10. Greater transparency and oversight. The recent ANA and Ebiquity report on media agencies revealed there are still flaws in agency contracts and the overall relationship. Marketers need to not only modernize their agency contracts, particularly media, but should be reviewing terms every 2-3 years rather than just updating the annual SOW. The media landscape and technology are changing too rapidly to leave agency contracts in park. Expect to see updates to key contract terms as clients strive for greater transparency and cost controls while agencies expand their business offering to include intellectual property rights (IP), business consulting services, and proprietary technology. Note to marketing and procurement:  create your own agency contract forms that have uniform basics and then channel / discipline-specific terms.

While this list is certainly not exhaustive, it should factor into your planning for the upcoming year. And of course, having a contingency budget. If we’ve learned anything over the past ten years it’s that marketers and their agencies need to be prepared for the unpredictable, and take greater risks in setting those trends rather than clinging to a “wait and see” approach.

 

Bajkowski + Partners LLC is a leading consultancy providing services to marketing and procurement teams in the areas of agency relationship management, agency search, process audits, contract and SOW development and audits, and a number of other marketing resource and marketing operations related areas. For more information, please visit our website.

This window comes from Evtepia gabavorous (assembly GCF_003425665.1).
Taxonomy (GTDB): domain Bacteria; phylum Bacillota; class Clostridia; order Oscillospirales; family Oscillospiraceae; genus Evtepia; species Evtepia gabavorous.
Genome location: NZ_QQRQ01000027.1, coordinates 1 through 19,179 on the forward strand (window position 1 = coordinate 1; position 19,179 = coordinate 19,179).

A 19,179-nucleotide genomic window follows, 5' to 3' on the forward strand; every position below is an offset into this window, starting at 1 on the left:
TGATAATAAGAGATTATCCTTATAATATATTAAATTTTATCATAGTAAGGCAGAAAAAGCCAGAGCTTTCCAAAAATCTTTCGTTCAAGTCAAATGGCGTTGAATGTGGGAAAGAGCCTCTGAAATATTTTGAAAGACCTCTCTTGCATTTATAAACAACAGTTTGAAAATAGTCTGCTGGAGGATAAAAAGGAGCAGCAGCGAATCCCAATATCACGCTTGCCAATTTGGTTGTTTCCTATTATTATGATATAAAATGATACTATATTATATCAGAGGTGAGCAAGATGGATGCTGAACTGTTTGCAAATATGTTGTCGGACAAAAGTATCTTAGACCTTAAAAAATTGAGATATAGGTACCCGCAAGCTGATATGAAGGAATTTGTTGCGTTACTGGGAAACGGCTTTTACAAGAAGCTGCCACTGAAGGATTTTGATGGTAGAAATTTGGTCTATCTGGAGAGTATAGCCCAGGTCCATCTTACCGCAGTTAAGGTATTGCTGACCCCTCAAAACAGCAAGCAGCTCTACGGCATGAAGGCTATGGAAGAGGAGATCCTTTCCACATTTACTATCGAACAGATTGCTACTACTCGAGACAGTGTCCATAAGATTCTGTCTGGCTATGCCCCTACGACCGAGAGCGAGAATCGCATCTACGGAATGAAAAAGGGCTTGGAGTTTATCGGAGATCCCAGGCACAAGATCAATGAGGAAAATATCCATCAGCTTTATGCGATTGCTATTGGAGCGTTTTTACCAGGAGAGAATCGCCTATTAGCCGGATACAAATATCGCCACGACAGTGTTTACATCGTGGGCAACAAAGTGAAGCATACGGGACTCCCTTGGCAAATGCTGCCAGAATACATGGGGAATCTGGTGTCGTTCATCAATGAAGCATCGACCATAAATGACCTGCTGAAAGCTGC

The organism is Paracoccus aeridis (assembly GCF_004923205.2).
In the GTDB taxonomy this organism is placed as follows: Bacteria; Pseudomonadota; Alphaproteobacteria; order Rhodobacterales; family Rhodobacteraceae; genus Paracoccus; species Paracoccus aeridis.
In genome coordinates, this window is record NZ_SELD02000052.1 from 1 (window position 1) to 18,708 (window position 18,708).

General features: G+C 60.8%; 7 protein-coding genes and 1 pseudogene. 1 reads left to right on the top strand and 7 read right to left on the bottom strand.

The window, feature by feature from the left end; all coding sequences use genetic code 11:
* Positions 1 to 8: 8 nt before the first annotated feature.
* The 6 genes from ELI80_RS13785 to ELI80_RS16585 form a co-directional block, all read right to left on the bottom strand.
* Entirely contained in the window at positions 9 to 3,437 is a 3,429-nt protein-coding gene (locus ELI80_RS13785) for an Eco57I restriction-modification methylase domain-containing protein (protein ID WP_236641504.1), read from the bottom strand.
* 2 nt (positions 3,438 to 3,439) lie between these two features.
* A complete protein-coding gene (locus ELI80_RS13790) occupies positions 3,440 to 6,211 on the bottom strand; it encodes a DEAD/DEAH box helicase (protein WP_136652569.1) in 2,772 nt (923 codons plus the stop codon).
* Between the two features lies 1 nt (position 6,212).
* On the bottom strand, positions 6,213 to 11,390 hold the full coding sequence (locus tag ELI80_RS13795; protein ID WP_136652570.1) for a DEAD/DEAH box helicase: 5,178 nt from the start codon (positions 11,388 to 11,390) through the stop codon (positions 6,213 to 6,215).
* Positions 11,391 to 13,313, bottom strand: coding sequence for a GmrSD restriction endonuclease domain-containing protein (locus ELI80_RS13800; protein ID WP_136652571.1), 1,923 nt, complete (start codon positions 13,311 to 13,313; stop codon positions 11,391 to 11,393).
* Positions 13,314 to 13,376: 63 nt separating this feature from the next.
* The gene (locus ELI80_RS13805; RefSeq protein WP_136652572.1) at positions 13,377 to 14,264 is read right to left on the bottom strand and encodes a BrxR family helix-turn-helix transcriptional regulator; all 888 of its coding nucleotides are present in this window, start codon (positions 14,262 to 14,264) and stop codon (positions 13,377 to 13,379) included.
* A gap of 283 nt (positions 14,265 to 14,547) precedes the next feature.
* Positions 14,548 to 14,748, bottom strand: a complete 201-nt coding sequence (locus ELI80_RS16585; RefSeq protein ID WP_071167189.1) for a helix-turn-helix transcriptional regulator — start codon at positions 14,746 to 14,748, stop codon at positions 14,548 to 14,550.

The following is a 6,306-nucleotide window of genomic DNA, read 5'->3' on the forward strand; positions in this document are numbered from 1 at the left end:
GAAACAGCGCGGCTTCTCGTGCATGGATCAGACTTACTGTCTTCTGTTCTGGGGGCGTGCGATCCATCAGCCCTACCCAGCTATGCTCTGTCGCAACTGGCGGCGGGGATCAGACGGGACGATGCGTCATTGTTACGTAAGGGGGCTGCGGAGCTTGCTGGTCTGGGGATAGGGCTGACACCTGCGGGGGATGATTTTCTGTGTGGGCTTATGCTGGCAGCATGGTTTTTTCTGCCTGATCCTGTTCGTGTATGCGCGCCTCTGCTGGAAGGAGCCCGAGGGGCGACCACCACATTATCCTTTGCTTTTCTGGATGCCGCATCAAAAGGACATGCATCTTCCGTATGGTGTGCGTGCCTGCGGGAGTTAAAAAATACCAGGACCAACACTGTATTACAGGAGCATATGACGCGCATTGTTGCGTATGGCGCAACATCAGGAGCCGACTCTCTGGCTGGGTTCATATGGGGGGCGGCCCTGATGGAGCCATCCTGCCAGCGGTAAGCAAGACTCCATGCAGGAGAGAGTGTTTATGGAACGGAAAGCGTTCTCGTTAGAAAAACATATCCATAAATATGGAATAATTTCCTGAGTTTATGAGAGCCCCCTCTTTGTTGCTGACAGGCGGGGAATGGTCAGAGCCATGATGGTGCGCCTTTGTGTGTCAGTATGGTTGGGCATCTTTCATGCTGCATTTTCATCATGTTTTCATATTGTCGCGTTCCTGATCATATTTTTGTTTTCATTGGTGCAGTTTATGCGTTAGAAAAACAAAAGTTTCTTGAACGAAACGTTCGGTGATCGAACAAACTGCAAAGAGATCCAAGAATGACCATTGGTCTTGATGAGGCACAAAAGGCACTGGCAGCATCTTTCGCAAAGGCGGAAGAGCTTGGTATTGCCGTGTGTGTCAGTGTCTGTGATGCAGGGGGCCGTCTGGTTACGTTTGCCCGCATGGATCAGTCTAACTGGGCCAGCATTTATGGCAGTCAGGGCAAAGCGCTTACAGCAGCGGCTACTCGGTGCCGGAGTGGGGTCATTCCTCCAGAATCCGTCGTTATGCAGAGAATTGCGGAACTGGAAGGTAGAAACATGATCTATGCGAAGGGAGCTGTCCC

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How to Prevent Fraud in Production Bidding

Advice from the DOJ

Back in 2002, the U.S. Department of Justice Antitrust Division secured convictions that led to prison time for six executives in the Grey Worldwide / Color Wheel bid-rigging scheme. Rebecca Meiklejohn, a DOJ litigator, led the case which involved kickbacks and bid-rigging for production work on two of Grey’s largest accounts, Procter & Gamble Co. and Brown & Williamson Tobacco Corp. (Note:  Grey was not the only agency that’s had isolated cases of misconduct by production staff.)

While speaking at the Association of National Advertisers’ Agency Financial Management conference back in 2005, Meiklejohn stated that it tends to be individuals within an agency that perpetrate these production related frauds despite any policies and best practices that agencies have in place. At the time, Meiklejohn recommended advertisers and their agencies require and enforce the following procedures to prevent procurement fraud:

  1. Competitive Bidding – all bids must be secured in writing with date stamp and prior to submitting bids to the client
  2. Conflict of Interest Policies – these need to be well defined and prohibit agencies from accepting any gratuities from suppliers
  3. Paper Trail – thorough production files must be maintained and include all original as well as revised bids and client authorizations, and all with date stamps
  4. Checks and Balances – agencies must have separate authority for awarding contracts from those approving supplier invoices, and clients must beware of telltale signs of improprieties, such as faxes without date stamps
Production Bid Management Challenges in the Digital Age

At Bajkowski + Partners, we’ve performed numerous process audits for clients that have included reviews of production management practices and we still uncover deficiencies within both the clients and their agencies. While we have not uncovered situations that indicate any intentional wrongdoing, we have seen several new production bid management challenges arise since production management went digital.

At the agencies, we typically find the following issues during a process and contract compliance audit:Continue reading